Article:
Jellyfish warning – swimmers told to be vigilant

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    Swimmers in Wexford have been warned “to be vigilant” and to keep an eye out for Lion’s Mane Jellyfish while bathing.

    Bathers have been told that it is peak season for the jellyfish to was up here and to report to a lifeguard if stung by the jellyfish.

    The jellyfish is a rust colour and can be up to one metre long, have 150 long tentacles on the bottom which can give off a nasty sting that is know for great pain, nausea, cramps and headaches, according to the HSE.

    The Lion’s mane is the largest species of jellyfish in the world and can sting even after they’ve died. There are reports of several of them having washed up on Irish shores in recent weeks.

    Meanwhile swarms of Moon jellies have also been reported along our coasts.

    “There are nine special of jellyfish usually round in Irish waters, some with mild stings, such as the Moon jellies, and some with quite severe stings, such as the Lion’s mane Jellyfish which is regularly spotted off the East coast” Pat O’Suilleabhain, General Manger, Sea Life Aquarium in Bray told the Wexford Chronicle.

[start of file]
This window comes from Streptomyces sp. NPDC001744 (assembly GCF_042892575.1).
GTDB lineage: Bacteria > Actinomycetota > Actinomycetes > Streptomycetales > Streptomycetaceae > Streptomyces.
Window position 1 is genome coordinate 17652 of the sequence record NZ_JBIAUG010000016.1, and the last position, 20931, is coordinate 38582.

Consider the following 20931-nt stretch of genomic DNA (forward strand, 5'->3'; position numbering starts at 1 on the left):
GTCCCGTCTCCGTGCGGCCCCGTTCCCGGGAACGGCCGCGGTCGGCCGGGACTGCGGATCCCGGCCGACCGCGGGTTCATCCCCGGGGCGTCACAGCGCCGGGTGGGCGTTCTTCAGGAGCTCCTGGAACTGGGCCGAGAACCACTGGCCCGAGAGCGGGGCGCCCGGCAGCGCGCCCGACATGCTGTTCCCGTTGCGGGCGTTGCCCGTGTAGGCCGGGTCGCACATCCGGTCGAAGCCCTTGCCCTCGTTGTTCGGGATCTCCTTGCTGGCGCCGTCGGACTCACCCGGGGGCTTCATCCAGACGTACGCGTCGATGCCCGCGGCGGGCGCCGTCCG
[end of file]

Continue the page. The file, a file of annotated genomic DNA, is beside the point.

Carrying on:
“Recent years have seen increased sightings of swarms of jellyfish, not just locally but globally. There are any number of reasons for this: (i) increased sea and ocean temperatures leading to increased periods of reproduction and longer reproduction; (ii) more man-made structures on and off-shore providing more anchor points for the polyps (baby jellyfish); (iii) over-fishing leading to a reduction in the number of natural predators, as well as less competition for plankton (their main food source); (iv) low oxygen environments caused by agricultural, animal waste and sewage runoff favour jellyfish survival and growth.

    And is that’s not enough to keep you out of the water, swimmers have also been warned to look out for another creature lurking under the surface – weever fish. The CEO of Irish Water Safety, John Leech issued a warning to swimmers and all beach users, of the little sandy coloured fish that lives at our beaches.

    It spends most of the time buried under the sand with its venomous black dorsal fin above the sandy bottom. It grows to a length of 15 centimetres. They are found all around the Irish coast but only in sandy areas where the water is warm and shallow.

    “We advise the public to avoid swimming approximately one to two hours either side of low water to reduce the risk of stepping on a weever fish. Also it is a good idea to wear flip flops or sandals when walking on the beach close to low water.”

    “Should a person step on a weever fish, the spines embed in the flesh of the foot and the pain is excruciating.”

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